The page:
So repentant that he brought together the cream of the Cuban intelligentsia to sing the mea culpa out loud with lights and stenographers. On self criticism de Padilla before the Union of Cuban Writers have flowed rivers of ink. It was a long speech (in the best Castro style), which lasted for hours, in which the writer renounced his critical works and enthusiastically embraced the regime once again. He also gave rise to the disenchantment of many Latino writers with Castroism.

But what Padilla said that day before the greatest of Cuban letters was only known from what some of those present had recounted and from a transcript of his speech. Until now. A few months ago the Cuban filmmaker Pavel Giroud received a cassette in Beta format with the recording of the self criticism complete of Padilla. “I don’t know who sent it to me or where it came from, but I do know that there were more copies, although no one dared to use it,” Giroud explains in an interview with The vanguard during his recent visit to Barcelona to participate in the BCN Film Fest.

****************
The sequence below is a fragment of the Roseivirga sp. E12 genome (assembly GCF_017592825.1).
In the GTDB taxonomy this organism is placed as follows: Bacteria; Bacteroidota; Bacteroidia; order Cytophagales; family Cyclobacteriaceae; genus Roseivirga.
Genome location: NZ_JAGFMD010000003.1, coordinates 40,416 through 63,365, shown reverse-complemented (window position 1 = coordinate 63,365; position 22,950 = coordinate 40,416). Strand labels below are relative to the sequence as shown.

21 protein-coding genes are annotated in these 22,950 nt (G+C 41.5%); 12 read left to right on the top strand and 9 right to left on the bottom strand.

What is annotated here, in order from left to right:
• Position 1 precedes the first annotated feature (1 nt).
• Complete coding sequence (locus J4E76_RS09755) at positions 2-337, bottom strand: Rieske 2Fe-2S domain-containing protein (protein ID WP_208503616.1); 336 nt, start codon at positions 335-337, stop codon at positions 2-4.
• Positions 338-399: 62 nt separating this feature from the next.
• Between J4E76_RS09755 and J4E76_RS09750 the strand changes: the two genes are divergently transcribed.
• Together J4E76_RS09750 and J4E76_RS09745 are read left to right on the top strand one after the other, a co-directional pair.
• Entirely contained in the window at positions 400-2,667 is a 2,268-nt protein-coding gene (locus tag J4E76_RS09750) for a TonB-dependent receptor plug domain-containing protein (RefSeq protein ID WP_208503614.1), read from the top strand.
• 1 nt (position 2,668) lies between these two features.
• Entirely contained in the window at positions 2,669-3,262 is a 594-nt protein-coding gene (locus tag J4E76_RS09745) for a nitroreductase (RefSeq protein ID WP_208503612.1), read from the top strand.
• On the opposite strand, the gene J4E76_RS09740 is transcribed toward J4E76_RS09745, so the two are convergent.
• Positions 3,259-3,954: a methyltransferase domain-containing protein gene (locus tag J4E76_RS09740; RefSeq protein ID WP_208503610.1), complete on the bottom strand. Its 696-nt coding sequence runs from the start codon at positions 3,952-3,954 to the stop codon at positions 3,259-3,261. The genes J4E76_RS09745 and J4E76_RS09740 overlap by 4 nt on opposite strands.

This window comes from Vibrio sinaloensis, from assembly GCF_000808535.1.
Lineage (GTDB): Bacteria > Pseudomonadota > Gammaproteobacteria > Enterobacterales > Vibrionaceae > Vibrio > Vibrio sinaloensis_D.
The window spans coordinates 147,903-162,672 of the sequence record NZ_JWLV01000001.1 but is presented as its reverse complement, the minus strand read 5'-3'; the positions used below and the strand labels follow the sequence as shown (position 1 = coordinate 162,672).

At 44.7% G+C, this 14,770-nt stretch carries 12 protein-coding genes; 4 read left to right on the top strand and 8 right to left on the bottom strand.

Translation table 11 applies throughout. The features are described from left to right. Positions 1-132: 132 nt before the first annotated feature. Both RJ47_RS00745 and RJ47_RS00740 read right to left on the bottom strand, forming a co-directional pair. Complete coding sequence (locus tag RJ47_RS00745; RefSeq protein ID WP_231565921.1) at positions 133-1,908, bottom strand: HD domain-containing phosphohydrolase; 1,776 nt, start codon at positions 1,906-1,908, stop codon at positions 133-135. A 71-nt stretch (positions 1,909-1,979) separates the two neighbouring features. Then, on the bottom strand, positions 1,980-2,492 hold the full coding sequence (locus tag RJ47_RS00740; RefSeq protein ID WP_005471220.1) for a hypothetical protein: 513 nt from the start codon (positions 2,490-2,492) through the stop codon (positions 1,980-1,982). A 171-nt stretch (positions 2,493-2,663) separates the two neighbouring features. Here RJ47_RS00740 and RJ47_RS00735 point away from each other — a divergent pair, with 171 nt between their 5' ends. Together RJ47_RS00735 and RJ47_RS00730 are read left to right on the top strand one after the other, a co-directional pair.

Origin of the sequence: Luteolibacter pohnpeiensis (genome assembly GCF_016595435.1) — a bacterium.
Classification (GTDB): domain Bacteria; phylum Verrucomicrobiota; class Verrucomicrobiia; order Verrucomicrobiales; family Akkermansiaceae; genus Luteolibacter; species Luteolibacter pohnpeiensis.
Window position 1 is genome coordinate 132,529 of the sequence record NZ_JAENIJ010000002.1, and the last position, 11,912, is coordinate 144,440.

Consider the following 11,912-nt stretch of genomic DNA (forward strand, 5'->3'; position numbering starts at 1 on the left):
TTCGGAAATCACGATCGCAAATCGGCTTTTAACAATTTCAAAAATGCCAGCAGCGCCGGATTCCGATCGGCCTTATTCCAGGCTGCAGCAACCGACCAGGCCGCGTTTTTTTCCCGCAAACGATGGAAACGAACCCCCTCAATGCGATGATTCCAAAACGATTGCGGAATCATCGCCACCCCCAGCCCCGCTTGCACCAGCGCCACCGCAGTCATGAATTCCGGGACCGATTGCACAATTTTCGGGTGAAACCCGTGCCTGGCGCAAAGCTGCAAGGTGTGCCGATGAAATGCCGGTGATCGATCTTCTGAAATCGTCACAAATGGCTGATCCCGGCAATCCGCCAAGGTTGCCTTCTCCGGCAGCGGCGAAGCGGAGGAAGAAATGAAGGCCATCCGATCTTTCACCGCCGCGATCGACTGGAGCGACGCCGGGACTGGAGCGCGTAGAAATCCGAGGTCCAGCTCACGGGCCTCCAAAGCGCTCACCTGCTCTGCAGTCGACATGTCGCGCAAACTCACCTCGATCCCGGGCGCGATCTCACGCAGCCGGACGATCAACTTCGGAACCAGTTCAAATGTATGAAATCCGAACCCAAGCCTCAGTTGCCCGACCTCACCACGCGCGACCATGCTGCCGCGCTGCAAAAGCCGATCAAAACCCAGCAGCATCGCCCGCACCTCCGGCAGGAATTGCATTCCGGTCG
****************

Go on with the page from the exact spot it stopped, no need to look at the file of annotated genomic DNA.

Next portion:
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Fidel Castro in a moment of the documentary

Fidel Castro in a moment of the documentary

“I thought a lot about what to do with that material. I could have posted it on the internet, but only the usual would have downloaded it, so I decided to make a film so that the matter would have a greater impact and time has proved me right”, adds the filmmaker who has turned this material received so mysterious in the documentary The Padilla case which next Friday will be released in Spanish theaters.